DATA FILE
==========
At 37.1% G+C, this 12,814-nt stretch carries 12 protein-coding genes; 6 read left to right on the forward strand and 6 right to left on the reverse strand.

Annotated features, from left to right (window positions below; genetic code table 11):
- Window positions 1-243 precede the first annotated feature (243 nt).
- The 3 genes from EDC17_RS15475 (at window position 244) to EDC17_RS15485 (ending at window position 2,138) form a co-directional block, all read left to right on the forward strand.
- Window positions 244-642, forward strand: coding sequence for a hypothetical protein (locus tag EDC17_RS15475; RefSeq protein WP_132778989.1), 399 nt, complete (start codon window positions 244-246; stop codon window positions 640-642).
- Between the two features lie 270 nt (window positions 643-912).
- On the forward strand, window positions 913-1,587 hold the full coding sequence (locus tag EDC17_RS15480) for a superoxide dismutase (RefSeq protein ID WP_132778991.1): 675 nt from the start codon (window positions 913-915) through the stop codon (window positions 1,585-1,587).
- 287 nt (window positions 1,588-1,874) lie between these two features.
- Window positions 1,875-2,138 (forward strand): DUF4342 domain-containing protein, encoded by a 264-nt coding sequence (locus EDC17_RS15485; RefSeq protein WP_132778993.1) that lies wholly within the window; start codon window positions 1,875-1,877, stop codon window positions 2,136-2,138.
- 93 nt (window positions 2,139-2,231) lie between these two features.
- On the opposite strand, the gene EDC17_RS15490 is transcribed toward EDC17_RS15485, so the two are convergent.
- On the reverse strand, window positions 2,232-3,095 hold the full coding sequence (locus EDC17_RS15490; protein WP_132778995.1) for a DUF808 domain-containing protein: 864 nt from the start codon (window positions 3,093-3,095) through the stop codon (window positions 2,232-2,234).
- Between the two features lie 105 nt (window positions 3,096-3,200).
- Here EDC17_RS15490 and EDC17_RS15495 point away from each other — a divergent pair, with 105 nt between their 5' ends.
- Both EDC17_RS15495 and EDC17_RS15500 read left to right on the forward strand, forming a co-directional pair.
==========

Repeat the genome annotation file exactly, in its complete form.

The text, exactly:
At 37.1% G+C, this 12,814-nt stretch carries 12 protein-coding genes; 6 read left to right on the forward strand and 6 right to left on the reverse strand.

Annotated features, from left to right (window positions below; genetic code table 11):
- Window positions 1-243 precede the first annotated feature (243 nt).
- The 3 genes from EDC17_RS15475 (at window position 244) to EDC17_RS15485 (ending at window position 2,138) form a co-directional block, all read left to right on the forward strand.
- Window positions 244-642, forward strand: coding sequence for a hypothetical protein (locus tag EDC17_RS15475; RefSeq protein WP_132778989.1), 399 nt, complete (start codon window positions 244-246; stop codon window positions 640-642).
- Between the two features lie 270 nt (window positions 643-912).
- On the forward strand, window positions 913-1,587 hold the full coding sequence (locus tag EDC17_RS15480) for a superoxide dismutase (RefSeq protein ID WP_132778991.1): 675 nt from the start codon (window positions 913-915) through the stop codon (window positions 1,585-1,587).
- 287 nt (window positions 1,588-1,874) lie between these two features.
- Window positions 1,875-2,138 (forward strand): DUF4342 domain-containing protein, encoded by a 264-nt coding sequence (locus EDC17_RS15485; RefSeq protein WP_132778993.1) that lies wholly within the window; start codon window positions 1,875-1,877, stop codon window positions 2,136-2,138.
- 93 nt (window positions 2,139-2,231) lie between these two features.
- On the opposite strand, the gene EDC17_RS15490 is transcribed toward EDC17_RS15485, so the two are convergent.
- On the reverse strand, window positions 2,232-3,095 hold the full coding sequence (locus EDC17_RS15490; protein WP_132778995.1) for a DUF808 domain-containing protein: 864 nt from the start codon (window positions 3,093-3,095) through the stop codon (window positions 2,232-2,234).
- Between the two features lie 105 nt (window positions 3,096-3,200).
- Here EDC17_RS15490 and EDC17_RS15495 point away from each other — a divergent pair, with 105 nt between their 5' ends.
- Both EDC17_RS15495 and EDC17_RS15500 read left to right on the forward strand, forming a co-directional pair.